Described as “watching a room full of grandparents argue over how to set the VCR,” the SOPA hearings (Stop Online Piracy Act) have been ongoing for the past two weeks. SOPA is the House version of the PROTECT IP bill before the Senate that we discussed just before Thanksgiving. It is similar to that bill, but like much about the House, is even more stupid.
While SOPA repeats the worst parts of PROTECT IP, the idea of barring all search engine results and links to specific, offending websites instead of simply taking them down, it also makes it easier for theoretically harmed parties to have sites blacklisted, harder for blacklisted sites to respond, and offers no protections for sites that do successfully respond to have their prior status reinstated. It also increases the penalty for streaming unauthorized content, making it a felony, and removing DMCA (Digital Millennium Copyright Act) protections from sites like YouTube, Twitter, and Facebook. These sites currently remove content that is reported as copyright infringement. Under SOPA, these entire sites would be guilty of criminal activity, and blacklisted.
But that’s not the best part.
What is being discussed is the blocking of domains from the domain name servers within the US. When you type an address into your browser, that first hits a domain server, (DNS) which turns the request into an IP address and turns you over to the appropriate server, which then routes your request to the proper page. It was exactly this type of censorship scheme that briefly caused China and Pakistan’s DNSs to globally shut off Twitter, YouTube, Facebook, and other sites in March 2010, and 2008, respectively.
But that’s not the best part either.
DNS providers are already announcing their intention to close up shop and relocate elsewhere, say, the Caymans, in order to quickly and inexpensively flout SOPA. Other offshore DNS providers already offer encrypted links designed to provide service to the populations of the fifteen countries currently censoring their internet, and just this month Ars Technica reported a new anonymous top-level domain that failed to correspond to any of the current protocols… a trend which, if it continues, could make SOPA obsolete before it even gets voted on.
Is this the best part yet?
Many businesses (like Microsoft and Diebold, to name two) currently employ the DMCA, a much less ambitious law, to sue whistleblowers for copyright infringement. They don’t win, but the defendants are generally financially ruined defending themselves. SOPA makes this type of action much easier. Let’s say that one of the readers of this website decided to complain about his job in the comments below, and it got back to where he worked. Under SOPA, I would have to prove (after the site had been removed from all US web servers) that nothing that someone else had commented was infringing on anyone else’s intellectual property. (Never mind the pop culture references spread throughout the comic and blog.) And if I were able to do that, there is no provision obligating the DNS providers to remove me from the blacklist. Remember… they can be held criminally liable for everything on the internet as well if they don’t keep on top of the government’s banned lists.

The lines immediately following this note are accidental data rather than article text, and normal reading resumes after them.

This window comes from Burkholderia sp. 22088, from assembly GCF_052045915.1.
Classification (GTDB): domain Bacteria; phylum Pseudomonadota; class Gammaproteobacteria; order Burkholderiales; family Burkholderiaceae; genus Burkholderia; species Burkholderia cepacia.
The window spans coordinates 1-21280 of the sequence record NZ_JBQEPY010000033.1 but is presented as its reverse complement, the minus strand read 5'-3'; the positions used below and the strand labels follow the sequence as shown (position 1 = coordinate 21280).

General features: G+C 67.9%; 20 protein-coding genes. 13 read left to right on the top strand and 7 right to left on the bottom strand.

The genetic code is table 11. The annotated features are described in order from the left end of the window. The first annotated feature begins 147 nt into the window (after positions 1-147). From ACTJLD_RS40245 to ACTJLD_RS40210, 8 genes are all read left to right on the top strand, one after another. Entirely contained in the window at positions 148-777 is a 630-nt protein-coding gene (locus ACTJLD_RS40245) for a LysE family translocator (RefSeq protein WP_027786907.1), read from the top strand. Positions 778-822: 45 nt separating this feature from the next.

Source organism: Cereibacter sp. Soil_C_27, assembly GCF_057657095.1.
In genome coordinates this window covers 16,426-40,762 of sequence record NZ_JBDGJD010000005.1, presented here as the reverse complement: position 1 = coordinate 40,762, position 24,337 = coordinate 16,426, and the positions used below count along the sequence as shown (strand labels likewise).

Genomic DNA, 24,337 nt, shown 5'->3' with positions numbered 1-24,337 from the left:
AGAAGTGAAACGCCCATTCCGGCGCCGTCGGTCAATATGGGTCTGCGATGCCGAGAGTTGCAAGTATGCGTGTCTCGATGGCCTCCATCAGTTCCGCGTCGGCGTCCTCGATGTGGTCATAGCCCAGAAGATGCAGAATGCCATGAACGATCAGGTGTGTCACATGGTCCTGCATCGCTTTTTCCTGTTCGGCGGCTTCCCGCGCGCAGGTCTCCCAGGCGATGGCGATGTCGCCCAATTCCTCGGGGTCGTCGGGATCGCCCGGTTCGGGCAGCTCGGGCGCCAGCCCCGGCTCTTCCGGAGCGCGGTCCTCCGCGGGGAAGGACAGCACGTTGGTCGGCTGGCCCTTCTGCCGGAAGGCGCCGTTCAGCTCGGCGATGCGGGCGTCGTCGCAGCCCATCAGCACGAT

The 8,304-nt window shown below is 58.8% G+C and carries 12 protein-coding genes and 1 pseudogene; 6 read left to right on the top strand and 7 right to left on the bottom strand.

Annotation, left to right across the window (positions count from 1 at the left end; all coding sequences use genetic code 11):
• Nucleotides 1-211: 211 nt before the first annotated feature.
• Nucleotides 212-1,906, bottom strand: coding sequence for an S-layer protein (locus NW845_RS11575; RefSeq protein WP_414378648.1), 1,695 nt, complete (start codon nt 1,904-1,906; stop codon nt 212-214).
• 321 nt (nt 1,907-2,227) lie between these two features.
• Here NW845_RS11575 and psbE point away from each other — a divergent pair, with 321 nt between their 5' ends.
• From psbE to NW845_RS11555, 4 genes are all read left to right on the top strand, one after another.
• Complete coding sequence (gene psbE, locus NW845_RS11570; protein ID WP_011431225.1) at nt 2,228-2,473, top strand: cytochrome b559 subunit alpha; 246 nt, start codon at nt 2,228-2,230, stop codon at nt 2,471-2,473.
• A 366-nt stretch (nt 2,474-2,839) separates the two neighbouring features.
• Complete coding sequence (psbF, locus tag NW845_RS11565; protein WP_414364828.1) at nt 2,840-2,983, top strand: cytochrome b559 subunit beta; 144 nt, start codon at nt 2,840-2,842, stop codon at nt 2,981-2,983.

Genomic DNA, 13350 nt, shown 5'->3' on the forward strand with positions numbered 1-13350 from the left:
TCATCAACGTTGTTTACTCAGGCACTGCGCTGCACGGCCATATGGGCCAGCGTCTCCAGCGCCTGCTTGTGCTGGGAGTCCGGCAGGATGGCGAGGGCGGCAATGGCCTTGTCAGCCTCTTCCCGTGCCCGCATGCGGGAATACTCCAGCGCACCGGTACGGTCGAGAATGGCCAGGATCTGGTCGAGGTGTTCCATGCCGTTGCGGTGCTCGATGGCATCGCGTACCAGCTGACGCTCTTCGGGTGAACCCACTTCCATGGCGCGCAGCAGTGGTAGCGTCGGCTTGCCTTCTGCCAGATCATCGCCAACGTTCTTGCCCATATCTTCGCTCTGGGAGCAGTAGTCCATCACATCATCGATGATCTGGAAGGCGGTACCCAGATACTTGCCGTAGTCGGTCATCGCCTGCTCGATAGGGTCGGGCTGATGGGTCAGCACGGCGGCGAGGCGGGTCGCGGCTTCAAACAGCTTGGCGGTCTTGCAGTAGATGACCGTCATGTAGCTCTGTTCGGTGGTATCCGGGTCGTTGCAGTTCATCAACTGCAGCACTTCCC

The best part.
By which I mean the worst. Never mind that businesses will use SOPA as a cudgel to thwack opinions they don’t like and information they’d rather you didn’t have. Never mind that this will do zip to stop internet piracy, when a banned site can have a new domain in a matter of minutes. And never mind that if you already have a site set in your favorites, or you simply know the address, or someone hyperlinks the IP address instead of the domain name… all of this instantly becomes useless. The critical point of this bill is that it attempts to forestall the economic progress and success of the United States. Throughout our history, different sectors of the economy have risen and fallen, farming giving way to mining giving way to manufacturing giving way to infrastructure giving way to services… and all of it coal in our economic engines. It is a natural process that as one sector falters, another steps in to replace it. SOPA is an effort to save dinosaurs at the expense of the mammals. But it can’t. The dinosaurs are going to die anyway, that’s simply the nature of things. SOPA can chill the fire of progress here, giving up America’s place in the world, but the mammals will only take up residence somewhere else.
I hear the weather is pretty great in the Caymans.